For those of you who are new to this, the Running Back Success Rate is a measure of how "successful" each of a running back's rushing attempts are. A "successful" run is one that :
Gains at least 40% of the yardage needed to move the chains on 1st down
Gains at least 60% of the yardage needed to move the chains on 2nd down
Gains at least 100% of the yardage needed to move the chains on 3rd and 4th down
|Player||Team||Total ATT||Successful ATT||Success Rate||Gained||AVG|
|Ronnie Wingo, Jr.||Arkansas||6||0||0%||24||4.0|
|Vick Ballard||Miss. State||8||3||38%||23||2.9|
|Marcus Lattimore||South Carolina||17||7||41%||66||3.9|
Alabama fans should be very happy with this week's numbers. Trent Richardson comes in as the most successful back after a very impressive 29 rushes for 181 yards (6.2 ypc) and 2 TD performance at Florida. His 66% success rate was the highest among SEC backs, with only Tauren Poole's 65% against Buffalo coming close. Richardson also led the pack with the most successful attempts and total yardage, and was behind only Eddie Lacy and Onterio McCaleb in ypc average, though it should be noted neither of them carried the ball more than 10 times.
Alabama fans should also be happy about the numbers put up by Florida's Chris Rainey and Jeff Demps. Over the past four weeks they have routinely been at the top of the standings in success rate and ypc averages, but after facing Alabama's defense they were held to 27% and 0% success rates and .4 and 1.3 ypc averages, respectively. For all the concerns on how our linebackers would manage their speed on the outside without C.J. Mosley, I think we managed it pretty well.
Auburn's Michael Dyer gets the workhorse award this week after a 41 attempt performance, but with only 18 successful carries his success rate is only at 44%, and only three of those 41 attempts went for 10+ yards. His 3.4 ypc average is pretty indicative of his day, grinding out a few yards per carry but never really managing to break anything or put the offense into good down and distance situations.
Finally, Marcus Lattimore dropped way below his season averages in carries and success rate. Up 'til the last two weeks he's been the real workhorse of the bunch, and I was perfectly willing to write off last week's relatively meager 20 carries against Vandy as a "let's not kill this kid if we don't have to" sort of thing. But when you've been the biggest and most consistent part of the team's offense all season and you only get the ball 17 times against a defense like Auburn's? Either something is wrong with Lattimore or Spurrier's hubris got the best of him in insisting on winning through the air. Lattimore only managed a 41% success rate this week, but his biggest performances have always been thanks to a lot of opportunities, and with only 17 it's hard to imagine he really had much of a chance to get going. Something is just fishy there.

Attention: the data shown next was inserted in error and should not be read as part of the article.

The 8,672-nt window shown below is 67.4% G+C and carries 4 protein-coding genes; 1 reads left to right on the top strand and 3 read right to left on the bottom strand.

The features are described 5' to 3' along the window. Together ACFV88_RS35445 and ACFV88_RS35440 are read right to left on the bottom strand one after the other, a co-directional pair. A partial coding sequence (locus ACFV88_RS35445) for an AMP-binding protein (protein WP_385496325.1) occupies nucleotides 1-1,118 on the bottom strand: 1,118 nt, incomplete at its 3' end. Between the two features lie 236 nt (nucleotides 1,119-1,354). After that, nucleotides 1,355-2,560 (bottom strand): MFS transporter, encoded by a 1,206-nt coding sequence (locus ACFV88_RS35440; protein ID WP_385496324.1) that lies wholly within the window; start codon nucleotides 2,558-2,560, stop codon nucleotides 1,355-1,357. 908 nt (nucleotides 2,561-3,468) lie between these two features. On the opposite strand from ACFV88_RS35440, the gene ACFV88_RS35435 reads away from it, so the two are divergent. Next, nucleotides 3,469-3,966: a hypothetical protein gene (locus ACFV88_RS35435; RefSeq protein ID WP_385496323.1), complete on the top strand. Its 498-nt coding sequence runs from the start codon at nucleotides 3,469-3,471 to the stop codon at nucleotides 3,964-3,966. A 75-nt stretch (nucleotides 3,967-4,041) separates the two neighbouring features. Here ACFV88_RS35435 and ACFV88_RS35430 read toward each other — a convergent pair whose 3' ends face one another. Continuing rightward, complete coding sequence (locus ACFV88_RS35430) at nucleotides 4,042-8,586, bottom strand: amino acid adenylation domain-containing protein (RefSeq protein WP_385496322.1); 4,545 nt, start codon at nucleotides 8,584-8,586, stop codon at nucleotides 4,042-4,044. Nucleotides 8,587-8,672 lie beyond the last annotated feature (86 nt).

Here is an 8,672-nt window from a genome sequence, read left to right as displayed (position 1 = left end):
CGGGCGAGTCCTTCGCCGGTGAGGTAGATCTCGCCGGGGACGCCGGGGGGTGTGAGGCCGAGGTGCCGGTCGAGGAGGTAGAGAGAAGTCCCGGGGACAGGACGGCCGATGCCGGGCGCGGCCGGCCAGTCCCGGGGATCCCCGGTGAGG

|Player||Team||Games||Total ATT||Successful ATT||Success Rate||Gained||AVG|
|Ronnie Wingo, Jr.||Arkansas||5||60||27||45%||284||4.7|
|Enrique Davis||Ole Miss||1||12||3||25%||33||2.3|
|Vick Ballard||Miss. State||5||66||38||58%||430||6.5|
|Marcus Lattimore||South Carolina||5||124||70||56%||677||5.5|
Again, Alabama fans should be very happy with Trent Richardson and Eddie Lacy's numbers this week. Lacy remains the most successful back of the bunch, but with a limited role those numbers are a little deceiving. What's most encouraging is that Richardson's success rate percentage has risen steadily over the course of the season and he is now just 1% behind Lacy with a very good 60% success rate. Lattimore is still the load carrier, but Richardson is sneaking up on him, while Demps holds onto the lead in ypc his 8.4 ypc.